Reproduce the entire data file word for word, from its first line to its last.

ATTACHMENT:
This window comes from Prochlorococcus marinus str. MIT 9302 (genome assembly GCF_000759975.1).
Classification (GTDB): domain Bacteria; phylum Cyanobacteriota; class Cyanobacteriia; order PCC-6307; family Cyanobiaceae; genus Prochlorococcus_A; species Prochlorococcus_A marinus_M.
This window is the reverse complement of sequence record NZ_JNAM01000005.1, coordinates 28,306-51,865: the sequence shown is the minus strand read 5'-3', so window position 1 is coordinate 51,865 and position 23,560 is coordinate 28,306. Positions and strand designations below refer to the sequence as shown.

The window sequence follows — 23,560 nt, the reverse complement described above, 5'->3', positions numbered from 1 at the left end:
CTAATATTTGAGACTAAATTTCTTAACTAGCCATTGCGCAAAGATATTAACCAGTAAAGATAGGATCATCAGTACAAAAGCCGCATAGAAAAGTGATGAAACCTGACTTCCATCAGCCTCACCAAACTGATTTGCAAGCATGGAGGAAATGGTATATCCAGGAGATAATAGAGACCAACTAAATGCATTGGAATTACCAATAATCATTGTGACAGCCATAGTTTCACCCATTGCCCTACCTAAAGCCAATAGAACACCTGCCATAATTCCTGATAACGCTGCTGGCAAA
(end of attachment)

This window comes from Prochlorococcus marinus str. MIT 9302 (genome assembly GCF_000759975.1).
Classification (GTDB): domain Bacteria; phylum Cyanobacteriota; class Cyanobacteriia; order PCC-6307; family Cyanobiaceae; genus Prochlorococcus_A; species Prochlorococcus_A marinus_M.
This window is the reverse complement of sequence record NZ_JNAM01000005.1, coordinates 28,306-51,865: the sequence shown is the minus strand read 5'-3', so window position 1 is coordinate 51,865 and position 23,560 is coordinate 28,306. Positions and strand designations below refer to the sequence as shown.

The window sequence follows — 23,560 nt, the reverse complement described above, 5'->3', positions numbered from 1 at the left end:
CTAATATTTGAGACTAAATTTCTTAACTAGCCATTGCGCAAAGATATTAACCAGTAAAGATAGGATCATCAGTACAAAAGCCGCATAGAAAAGTGATGAAACCTGACTTCCATCAGCCTCACCAAACTGATTTGCAAGCATGGAGGAAATGGTATATCCAGGAGATAATAGAGACCAACTAAATGCATTGGAATTACCAATAATCATTGTGACAGCCATAGTTTCACCCATTGCCCTACCTAAAGCCAATAGAACACCTGCCATAATTCCTGATAACGCTGCTGGCAAA